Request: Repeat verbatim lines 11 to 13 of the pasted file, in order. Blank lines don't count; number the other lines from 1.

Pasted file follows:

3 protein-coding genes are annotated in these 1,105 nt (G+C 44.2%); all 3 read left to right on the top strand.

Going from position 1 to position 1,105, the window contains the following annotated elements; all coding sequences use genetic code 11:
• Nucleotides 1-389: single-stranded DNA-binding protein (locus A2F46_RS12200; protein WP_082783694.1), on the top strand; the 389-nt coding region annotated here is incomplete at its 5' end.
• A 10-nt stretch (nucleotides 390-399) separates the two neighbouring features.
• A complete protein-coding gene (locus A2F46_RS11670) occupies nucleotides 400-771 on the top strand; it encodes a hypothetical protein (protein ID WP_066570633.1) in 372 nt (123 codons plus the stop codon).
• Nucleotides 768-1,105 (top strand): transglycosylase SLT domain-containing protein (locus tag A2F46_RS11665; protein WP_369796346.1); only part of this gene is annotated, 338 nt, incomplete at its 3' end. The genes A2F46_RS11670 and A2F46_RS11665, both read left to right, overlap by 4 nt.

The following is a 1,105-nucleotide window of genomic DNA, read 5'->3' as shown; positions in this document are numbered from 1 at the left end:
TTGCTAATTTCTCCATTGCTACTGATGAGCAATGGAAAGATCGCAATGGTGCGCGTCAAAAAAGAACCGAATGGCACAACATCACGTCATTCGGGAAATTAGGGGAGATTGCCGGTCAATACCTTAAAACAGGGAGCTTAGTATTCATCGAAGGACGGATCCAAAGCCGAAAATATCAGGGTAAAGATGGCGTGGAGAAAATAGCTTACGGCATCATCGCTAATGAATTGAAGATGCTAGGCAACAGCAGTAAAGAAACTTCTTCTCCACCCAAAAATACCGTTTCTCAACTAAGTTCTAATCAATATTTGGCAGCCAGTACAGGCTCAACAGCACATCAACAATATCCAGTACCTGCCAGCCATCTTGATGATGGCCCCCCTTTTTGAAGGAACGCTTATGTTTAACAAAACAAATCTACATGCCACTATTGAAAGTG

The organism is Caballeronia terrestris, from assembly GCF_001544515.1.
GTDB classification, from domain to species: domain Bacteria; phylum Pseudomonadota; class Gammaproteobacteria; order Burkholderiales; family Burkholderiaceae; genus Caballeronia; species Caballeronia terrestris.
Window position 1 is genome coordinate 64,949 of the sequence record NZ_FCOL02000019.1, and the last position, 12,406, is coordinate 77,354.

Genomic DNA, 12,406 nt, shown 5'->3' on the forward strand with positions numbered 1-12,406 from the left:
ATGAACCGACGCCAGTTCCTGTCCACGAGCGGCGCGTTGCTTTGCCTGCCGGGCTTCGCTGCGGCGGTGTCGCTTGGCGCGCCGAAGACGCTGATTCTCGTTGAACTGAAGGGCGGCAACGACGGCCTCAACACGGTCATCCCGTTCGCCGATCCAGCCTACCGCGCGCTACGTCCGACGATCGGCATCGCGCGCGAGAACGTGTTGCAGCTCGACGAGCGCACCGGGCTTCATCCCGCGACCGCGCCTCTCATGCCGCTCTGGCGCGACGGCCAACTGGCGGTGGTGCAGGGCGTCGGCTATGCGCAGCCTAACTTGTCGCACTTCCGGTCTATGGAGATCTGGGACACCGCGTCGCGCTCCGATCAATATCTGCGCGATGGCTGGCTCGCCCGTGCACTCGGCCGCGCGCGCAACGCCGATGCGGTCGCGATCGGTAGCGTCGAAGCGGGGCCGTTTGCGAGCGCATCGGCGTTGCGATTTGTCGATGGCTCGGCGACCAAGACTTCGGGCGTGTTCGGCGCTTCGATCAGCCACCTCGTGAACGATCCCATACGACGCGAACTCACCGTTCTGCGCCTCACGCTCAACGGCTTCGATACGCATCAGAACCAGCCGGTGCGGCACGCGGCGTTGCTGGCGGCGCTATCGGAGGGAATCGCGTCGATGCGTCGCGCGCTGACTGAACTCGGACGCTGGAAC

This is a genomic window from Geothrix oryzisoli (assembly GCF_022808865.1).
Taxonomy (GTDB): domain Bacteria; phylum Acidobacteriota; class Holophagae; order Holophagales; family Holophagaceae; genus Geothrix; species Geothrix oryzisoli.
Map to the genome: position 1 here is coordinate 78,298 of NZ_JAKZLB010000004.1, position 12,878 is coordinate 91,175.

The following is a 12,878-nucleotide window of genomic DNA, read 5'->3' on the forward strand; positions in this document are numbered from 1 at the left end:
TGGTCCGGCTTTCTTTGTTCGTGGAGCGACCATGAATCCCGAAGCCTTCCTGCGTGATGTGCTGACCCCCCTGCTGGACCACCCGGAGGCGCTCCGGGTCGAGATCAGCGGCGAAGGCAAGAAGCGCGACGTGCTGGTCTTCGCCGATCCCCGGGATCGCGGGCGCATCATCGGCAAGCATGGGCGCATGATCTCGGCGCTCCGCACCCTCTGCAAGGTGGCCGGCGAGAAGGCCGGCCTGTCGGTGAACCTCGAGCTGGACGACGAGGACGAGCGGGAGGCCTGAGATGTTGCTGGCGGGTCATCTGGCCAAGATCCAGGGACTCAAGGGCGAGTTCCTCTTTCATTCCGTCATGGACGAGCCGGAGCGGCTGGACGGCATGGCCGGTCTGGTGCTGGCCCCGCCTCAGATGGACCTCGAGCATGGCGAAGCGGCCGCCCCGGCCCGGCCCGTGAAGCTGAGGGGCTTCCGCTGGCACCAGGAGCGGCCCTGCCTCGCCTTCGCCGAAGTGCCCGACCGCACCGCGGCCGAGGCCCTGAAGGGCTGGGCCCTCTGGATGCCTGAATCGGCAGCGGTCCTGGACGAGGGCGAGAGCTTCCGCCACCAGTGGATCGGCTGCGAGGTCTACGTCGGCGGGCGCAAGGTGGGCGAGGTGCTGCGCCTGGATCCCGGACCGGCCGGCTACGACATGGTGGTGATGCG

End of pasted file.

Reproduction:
Window position 1 is genome coordinate 64,949 of the sequence record NZ_FCOL02000019.1, and the last position, 12,406, is coordinate 77,354.

Genomic DNA, 12,406 nt, shown 5'->3' on the forward strand with positions numbered 1-12,406 from the left:
ATGAACCGACGCCAGTTCCTGTCCACGAGCGGCGCGTTGCTTTGCCTGCCGGGCTTCGCTGCGGCGGTGTCGCTTGGCGCGCCGAAGACGCTGATTCTCGTTGAACTGAAGGGCGGCAACGACGGCCTCAACACGGTCATCCCGTTCGCCGATCCAGCCTACCGCGCGCTACGTCCGACGATCGGCATCGCGCGCGAGAACGTGTTGCAGCTCGACGAGCGCACCGGGCTTCATCCCGCGACCGCGCCTCTCATGCCGCTCTGGCGCGACGGCCAACTGGCGGTGGTGCAGGGCGTCGGCTATGCGCAGCCTAACTTGTCGCACTTCCGGTCTATGGAGATCTGGGACACCGCGTCGCGCTCCGATCAATATCTGCGCGATGGCTGGCTCGCCCGTGCACTCGGCCGCGCGCGCAACGCCGATGCGGTCGCGATCGGTAGCGTCGAAGCGGGGCCGTTTGCGAGCGCATCGGCGTTGCGATTTGTCGATGGCTCGGCGACCAAGACTTCGGGCGTGTTCGGCGCTTCGATCAGCCACCTCGTGAACGATCCCATACGACGCGAACTCACCGTTCTGCGCCTCACGCTCAACGGCTTCGATACGCATCAGAACCAGCCGGTGCGGCACGCGGCGTTGCTGGCGGCGCTATCGGAGGGAATCGCGTCGATGCGTCGCGCGCTGACTGAACTCGGACGCTGGAAC